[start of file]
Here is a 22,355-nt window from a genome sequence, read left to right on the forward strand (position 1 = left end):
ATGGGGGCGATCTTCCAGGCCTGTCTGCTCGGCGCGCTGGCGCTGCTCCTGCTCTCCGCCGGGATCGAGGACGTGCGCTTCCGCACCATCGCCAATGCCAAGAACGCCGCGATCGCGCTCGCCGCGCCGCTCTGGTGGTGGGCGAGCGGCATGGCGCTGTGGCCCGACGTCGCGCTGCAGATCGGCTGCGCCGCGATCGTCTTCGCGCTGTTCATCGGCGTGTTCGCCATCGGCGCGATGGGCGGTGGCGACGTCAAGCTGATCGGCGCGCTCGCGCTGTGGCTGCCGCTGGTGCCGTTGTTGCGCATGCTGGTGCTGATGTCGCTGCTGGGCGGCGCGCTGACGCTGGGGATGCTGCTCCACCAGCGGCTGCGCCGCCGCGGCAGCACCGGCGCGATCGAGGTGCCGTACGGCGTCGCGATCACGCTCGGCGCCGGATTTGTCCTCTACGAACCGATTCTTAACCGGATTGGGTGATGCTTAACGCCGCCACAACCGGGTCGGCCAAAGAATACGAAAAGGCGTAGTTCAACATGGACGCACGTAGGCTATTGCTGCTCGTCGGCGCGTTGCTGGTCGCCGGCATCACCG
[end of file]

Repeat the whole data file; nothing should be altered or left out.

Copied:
Here is a 22,355-nt window from a genome sequence, read left to right on the forward strand (position 1 = left end):
ATGGGGGCGATCTTCCAGGCCTGTCTGCTCGGCGCGCTGGCGCTGCTCCTGCTCTCCGCCGGGATCGAGGACGTGCGCTTCCGCACCATCGCCAATGCCAAGAACGCCGCGATCGCGCTCGCCGCGCCGCTCTGGTGGTGGGCGAGCGGCATGGCGCTGTGGCCCGACGTCGCGCTGCAGATCGGCTGCGCCGCGATCGTCTTCGCGCTGTTCATCGGCGTGTTCGCCATCGGCGCGATGGGCGGTGGCGACGTCAAGCTGATCGGCGCGCTCGCGCTGTGGCTGCCGCTGGTGCCGTTGTTGCGCATGCTGGTGCTGATGTCGCTGCTGGGCGGCGCGCTGACGCTGGGGATGCTGCTCCACCAGCGGCTGCGCCGCCGCGGCAGCACCGGCGCGATCGAGGTGCCGTACGGCGTCGCGATCACGCTCGGCGCCGGATTTGTCCTCTACGAACCGATTCTTAACCGGATTGGGTGATGCTTAACGCCGCCACAACCGGGTCGGCCAAAGAATACGAAAAGGCGTAGTTCAACATGGACGCACGTAGGCTATTGCTGCTCGTCGGCGCGTTGCTGGTCGCCGGCATCACCG